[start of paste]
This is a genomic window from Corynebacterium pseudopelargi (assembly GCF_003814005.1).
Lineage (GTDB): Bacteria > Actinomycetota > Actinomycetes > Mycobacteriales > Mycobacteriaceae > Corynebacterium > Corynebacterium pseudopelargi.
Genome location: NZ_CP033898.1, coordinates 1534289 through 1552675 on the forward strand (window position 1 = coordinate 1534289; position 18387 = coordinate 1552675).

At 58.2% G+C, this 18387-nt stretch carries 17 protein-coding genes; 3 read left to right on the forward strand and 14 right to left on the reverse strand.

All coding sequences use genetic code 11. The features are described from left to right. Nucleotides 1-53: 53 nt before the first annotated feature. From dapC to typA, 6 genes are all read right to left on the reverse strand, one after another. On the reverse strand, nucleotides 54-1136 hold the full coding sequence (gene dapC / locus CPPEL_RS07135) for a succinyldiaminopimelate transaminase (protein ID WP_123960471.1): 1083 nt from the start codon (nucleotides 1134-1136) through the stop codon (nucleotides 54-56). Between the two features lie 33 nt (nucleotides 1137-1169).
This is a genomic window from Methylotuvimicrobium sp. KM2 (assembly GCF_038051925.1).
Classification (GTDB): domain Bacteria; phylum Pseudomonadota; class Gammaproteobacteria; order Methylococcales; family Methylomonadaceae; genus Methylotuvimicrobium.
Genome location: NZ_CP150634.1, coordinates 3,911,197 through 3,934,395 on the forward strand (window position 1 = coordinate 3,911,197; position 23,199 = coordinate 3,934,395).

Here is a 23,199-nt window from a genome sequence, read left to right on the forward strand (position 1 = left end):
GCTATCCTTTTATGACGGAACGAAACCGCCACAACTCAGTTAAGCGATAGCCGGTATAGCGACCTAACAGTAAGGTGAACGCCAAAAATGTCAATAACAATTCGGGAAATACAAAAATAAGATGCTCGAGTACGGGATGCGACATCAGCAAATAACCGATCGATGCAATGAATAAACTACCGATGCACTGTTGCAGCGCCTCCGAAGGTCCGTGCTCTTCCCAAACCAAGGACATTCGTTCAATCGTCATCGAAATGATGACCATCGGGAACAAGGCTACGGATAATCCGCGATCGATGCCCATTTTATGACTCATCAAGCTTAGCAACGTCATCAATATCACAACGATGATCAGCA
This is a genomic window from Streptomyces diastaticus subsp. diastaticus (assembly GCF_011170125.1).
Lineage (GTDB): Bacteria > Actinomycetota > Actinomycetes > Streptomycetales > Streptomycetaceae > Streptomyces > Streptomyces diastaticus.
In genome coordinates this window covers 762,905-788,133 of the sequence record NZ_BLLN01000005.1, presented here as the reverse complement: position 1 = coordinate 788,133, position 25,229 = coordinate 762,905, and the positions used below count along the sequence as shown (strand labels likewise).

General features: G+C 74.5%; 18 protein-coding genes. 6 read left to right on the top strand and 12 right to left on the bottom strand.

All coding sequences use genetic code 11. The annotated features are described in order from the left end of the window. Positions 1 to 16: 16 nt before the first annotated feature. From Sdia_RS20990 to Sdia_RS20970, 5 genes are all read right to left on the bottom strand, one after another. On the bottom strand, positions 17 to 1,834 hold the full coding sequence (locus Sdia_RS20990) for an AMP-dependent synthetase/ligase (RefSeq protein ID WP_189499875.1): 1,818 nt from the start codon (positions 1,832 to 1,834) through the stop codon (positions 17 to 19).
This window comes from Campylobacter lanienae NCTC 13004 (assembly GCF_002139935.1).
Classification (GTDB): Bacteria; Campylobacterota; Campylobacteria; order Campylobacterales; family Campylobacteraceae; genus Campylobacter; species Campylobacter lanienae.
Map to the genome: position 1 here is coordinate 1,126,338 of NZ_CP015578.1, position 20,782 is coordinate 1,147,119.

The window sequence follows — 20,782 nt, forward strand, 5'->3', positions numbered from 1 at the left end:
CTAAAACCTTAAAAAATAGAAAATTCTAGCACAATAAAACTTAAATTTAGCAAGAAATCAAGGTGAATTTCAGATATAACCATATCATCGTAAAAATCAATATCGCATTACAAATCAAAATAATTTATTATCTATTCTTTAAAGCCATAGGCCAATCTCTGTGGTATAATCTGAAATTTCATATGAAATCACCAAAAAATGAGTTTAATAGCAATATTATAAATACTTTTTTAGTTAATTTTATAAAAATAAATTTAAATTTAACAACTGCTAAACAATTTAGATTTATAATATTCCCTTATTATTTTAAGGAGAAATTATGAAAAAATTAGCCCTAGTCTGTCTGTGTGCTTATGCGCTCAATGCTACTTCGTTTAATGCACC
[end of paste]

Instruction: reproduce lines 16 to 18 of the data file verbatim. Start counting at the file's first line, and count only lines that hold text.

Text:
This window comes from Campylobacter lanienae NCTC 13004 (assembly GCF_002139935.1).
Classification (GTDB): Bacteria; Campylobacterota; Campylobacteria; order Campylobacterales; family Campylobacteraceae; genus Campylobacter; species Campylobacter lanienae.
Map to the genome: position 1 here is coordinate 1,126,338 of NZ_CP015578.1, position 20,782 is coordinate 1,147,119.